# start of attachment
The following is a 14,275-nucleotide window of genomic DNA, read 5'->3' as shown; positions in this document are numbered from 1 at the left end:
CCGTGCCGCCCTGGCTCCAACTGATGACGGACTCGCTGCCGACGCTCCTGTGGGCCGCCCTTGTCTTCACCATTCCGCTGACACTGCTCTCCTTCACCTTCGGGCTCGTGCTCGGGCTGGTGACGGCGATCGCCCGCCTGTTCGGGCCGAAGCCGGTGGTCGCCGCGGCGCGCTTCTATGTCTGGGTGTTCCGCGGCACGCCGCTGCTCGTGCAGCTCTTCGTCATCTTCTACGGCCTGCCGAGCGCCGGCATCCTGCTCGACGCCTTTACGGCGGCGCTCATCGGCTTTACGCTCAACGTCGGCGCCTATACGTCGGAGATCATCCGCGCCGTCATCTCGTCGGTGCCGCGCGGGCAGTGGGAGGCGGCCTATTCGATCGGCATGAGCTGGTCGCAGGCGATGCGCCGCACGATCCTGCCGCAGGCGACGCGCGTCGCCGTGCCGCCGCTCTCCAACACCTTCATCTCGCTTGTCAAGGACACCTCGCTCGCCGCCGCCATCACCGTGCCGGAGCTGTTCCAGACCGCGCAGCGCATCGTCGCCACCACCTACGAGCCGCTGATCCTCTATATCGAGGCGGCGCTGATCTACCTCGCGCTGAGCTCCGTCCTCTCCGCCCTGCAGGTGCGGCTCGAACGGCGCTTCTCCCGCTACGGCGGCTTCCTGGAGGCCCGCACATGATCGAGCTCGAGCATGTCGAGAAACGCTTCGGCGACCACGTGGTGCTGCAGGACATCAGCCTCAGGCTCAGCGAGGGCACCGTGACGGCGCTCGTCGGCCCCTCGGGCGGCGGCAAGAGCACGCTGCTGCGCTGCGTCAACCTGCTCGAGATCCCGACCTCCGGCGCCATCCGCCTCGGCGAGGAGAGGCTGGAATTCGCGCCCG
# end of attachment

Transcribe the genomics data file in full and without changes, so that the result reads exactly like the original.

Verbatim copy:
The following is a 14,275-nucleotide window of genomic DNA, read 5'->3' as shown; positions in this document are numbered from 1 at the left end:
CCGTGCCGCCCTGGCTCCAACTGATGACGGACTCGCTGCCGACGCTCCTGTGGGCCGCCCTTGTCTTCACCATTCCGCTGACACTGCTCTCCTTCACCTTCGGGCTCGTGCTCGGGCTGGTGACGGCGATCGCCCGCCTGTTCGGGCCGAAGCCGGTGGTCGCCGCGGCGCGCTTCTATGTCTGGGTGTTCCGCGGCACGCCGCTGCTCGTGCAGCTCTTCGTCATCTTCTACGGCCTGCCGAGCGCCGGCATCCTGCTCGACGCCTTTACGGCGGCGCTCATCGGCTTTACGCTCAACGTCGGCGCCTATACGTCGGAGATCATCCGCGCCGTCATCTCGTCGGTGCCGCGCGGGCAGTGGGAGGCGGCCTATTCGATCGGCATGAGCTGGTCGCAGGCGATGCGCCGCACGATCCTGCCGCAGGCGACGCGCGTCGCCGTGCCGCCGCTCTCCAACACCTTCATCTCGCTTGTCAAGGACACCTCGCTCGCCGCCGCCATCACCGTGCCGGAGCTGTTCCAGACCGCGCAGCGCATCGTCGCCACCACCTACGAGCCGCTGATCCTCTATATCGAGGCGGCGCTGATCTACCTCGCGCTGAGCTCCGTCCTCTCCGCCCTGCAGGTGCGGCTCGAACGGCGCTTCTCCCGCTACGGCGGCTTCCTGGAGGCCCGCACATGATCGAGCTCGAGCATGTCGAGAAACGCTTCGGCGACCACGTGGTGCTGCAGGACATCAGCCTCAGGCTCAGCGAGGGCACCGTGACGGCGCTCGTCGGCCCCTCGGGCGGCGGCAAGAGCACGCTGCTGCGCTGCGTCAACCTGCTCGAGATCCCGACCTCCGGCGCCATCCGCCTCGGCGAGGAGAGGCTGGAATTCGCGCCCG